168 Hours: Week One

insolence + wine



For those new to the website, here's part one of our 168 Hours series to catch up.



Lately, I've been reading a couple different books at once. One of them being I Know How She Does It by Laura Vanderkam. This isn't my usual type of book to read, but I really wanted to see how women with both a family and a career do it all.

If you haven't read the book, here's the 411: Vanderkam collected hour-by-hour logs from women who make at least $100,000 a year with at least one child under the age of 18 living at home. While my husband and I do not have kids, I chose a career where the standard work week is 70+ hours and the salary to go with it.

When I launched insolence + wine, I recently had numerous conversations with friends who found themselves at a crossroad, just like I was. I'm newly married (under a year), work hellish hours and despite a six-figure income, there never seems to be enough hours in the day or enough money in the bank to take the next step in life. If I was still working at my former firm, without a doubt I wouldn't be married and my social life would be non-existent. I took a job outside of the Bay Area where I was promised fewer hours and the same salary I was offered from another employer. I'm not going to get into the financials, but the hours, while not quite as long, are still longer than what I had hoped for.

According to Vanderkam's research, the average workweek in 2014 was 34.5 hours. I don't know about you, but my work days tend to average about 10 hours and if I could go back in time to my previous job, I'm sure we'd find many days where I was at the office (or commuting to/from work) for a solid 14 hours a day sometimes 6 days a week. Whether or not I was being productive for those full 14-hours is another story (though other than WestLaw and Microsoft Office, our firewall didn't give us the ability to even use Google, let alone any social networking sites; perhaps I was doodling half the day.)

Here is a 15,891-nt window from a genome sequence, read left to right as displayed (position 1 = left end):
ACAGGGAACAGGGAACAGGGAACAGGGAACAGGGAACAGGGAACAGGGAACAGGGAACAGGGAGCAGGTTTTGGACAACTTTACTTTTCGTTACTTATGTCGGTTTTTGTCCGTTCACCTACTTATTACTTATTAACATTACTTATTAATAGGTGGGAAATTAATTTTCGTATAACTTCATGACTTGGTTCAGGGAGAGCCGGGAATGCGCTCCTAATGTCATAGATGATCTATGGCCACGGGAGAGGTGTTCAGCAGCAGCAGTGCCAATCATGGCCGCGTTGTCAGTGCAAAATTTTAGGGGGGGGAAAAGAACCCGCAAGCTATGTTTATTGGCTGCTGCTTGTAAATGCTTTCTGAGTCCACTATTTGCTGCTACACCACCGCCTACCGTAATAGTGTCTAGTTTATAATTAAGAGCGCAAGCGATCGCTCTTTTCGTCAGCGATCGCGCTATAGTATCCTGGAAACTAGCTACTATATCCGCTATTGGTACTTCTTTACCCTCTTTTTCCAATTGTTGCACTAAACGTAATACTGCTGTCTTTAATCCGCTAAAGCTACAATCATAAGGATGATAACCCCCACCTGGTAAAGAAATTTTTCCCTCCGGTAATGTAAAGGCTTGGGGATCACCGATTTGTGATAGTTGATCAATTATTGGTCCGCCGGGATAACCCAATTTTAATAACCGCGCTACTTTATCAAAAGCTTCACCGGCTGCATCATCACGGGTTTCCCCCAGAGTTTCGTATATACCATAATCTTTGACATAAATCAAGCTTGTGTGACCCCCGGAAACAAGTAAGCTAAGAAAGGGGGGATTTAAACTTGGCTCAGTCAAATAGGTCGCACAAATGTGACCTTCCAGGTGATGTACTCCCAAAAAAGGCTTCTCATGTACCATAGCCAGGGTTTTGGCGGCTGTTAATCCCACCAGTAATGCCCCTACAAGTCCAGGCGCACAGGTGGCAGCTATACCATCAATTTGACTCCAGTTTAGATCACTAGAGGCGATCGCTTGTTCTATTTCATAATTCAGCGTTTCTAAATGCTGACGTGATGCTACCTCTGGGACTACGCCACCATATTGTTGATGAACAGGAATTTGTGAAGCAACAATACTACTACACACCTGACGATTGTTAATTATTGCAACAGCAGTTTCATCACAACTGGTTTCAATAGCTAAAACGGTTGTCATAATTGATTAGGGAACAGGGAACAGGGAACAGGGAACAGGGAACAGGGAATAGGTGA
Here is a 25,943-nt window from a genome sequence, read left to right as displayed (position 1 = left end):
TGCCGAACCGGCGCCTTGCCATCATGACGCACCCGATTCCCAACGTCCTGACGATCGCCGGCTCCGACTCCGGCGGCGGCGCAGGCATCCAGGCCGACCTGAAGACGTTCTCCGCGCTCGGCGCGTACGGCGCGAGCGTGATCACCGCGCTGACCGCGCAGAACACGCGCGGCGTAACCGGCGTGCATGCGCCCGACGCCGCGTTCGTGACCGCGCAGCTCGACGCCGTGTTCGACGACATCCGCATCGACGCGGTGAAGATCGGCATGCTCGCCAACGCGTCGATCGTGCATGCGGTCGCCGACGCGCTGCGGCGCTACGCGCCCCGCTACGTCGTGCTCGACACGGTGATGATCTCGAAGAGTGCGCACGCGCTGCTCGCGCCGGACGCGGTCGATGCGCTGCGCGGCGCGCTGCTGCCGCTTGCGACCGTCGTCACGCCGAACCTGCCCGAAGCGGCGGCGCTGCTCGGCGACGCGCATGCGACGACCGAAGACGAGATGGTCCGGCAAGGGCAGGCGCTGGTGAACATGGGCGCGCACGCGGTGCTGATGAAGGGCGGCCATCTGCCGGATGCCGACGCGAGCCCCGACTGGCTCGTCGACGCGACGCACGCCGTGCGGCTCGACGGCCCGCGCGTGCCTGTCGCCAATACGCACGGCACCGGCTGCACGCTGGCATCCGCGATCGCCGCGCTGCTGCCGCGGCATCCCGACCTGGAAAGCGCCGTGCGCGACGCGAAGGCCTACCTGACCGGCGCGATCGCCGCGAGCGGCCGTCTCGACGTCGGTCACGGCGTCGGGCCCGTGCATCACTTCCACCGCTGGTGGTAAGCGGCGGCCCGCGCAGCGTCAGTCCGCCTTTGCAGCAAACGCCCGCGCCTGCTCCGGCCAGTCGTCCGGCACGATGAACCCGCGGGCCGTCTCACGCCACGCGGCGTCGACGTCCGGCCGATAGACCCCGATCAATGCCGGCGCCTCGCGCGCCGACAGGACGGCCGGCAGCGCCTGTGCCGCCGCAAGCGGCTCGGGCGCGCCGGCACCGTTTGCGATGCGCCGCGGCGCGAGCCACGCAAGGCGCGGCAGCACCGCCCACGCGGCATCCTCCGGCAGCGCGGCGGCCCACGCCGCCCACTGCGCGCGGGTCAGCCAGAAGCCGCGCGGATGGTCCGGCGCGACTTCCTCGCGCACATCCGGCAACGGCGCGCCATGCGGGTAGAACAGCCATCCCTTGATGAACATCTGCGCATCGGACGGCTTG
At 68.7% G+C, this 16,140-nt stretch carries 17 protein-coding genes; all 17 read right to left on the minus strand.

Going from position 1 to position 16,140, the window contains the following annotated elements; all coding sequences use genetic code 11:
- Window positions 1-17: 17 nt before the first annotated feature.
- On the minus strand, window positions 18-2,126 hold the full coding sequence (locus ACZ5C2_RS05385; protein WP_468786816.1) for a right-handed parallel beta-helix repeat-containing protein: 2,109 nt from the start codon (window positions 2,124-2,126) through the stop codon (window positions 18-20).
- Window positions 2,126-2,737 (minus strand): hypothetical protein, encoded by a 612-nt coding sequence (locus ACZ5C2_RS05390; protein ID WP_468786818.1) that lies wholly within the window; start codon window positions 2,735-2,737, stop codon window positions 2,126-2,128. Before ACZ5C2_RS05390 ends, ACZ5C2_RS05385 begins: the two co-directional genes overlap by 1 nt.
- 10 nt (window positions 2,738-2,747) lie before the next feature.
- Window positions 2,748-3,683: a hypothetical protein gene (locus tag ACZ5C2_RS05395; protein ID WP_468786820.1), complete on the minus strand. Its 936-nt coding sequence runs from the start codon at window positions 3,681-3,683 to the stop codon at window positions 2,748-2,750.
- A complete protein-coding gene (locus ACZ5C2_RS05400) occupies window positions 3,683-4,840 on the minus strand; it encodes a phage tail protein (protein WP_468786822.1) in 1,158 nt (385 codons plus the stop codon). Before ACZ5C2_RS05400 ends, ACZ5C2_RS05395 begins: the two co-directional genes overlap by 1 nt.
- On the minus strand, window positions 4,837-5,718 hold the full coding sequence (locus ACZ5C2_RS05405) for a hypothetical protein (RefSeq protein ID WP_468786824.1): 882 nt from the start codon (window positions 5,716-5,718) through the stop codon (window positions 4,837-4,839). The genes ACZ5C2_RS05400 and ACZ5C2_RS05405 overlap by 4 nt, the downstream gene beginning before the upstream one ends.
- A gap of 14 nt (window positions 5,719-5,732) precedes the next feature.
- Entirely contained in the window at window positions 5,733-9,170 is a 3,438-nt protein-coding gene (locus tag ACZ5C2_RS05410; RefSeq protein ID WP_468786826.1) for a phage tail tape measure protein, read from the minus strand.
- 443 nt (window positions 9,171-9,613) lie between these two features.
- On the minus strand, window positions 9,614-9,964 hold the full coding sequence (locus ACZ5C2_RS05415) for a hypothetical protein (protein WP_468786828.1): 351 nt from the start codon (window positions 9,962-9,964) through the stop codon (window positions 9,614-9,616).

Currently, I'm lucky that I get to work from home most days of the week, but I still wondered where children could possibly fit into the equation. As I began making my way through I Know How She Does It, I felt the desire to log my hours and figure out how my day's stacked up against the women featured in this book. I logged onto Laura Vanderkam's website, signed up for her mailing list and got access to her mosaic time logs and began logging my hours the very next morning.

My first week of logging hours was a bit of an off-week. I had two day's where I had appointments or other engagement's that kept me from doing paid work and I had a full weekend of plans, Sunday's unfortunately canceled because of the weather, though because of that, I did lose working hours as I was scheduled to meet with a client.

As you can see, I spend an obnoxious amount of time reading and responding to e-mail. I used to read my e-mail first thing in the morning, sometimes while still in bed, but have made an effort to not do that anymore. Instead, I try to check it two or three times a day in an attempt to respond to clients within 24-hours of receiving the e-mail. Usually I waste time on Facebook or Twitter over breakfast or while I'm cooking dinner, if not at random moments throughout the day, never on either long enough to take a chunk out of a half hour.

I plan to do this a couple more times in the next couple of months, especially as I get into the busier times of the year. (May for example I was working from 5am until 11pm for over four weeks straight.) I'd like to see where most of my time is spent and how little time I really do spend at home or with loved ones.

One thing I definitely want to work on is spending more quality time with my husband, whether it's a date night or a photography adventure somewhere. 

If you have also done a time log, what surprised you most about how you spend your days? Is there anything you would like to change or do differently? Has my time log inspired your curiosity about how you spend your day, too?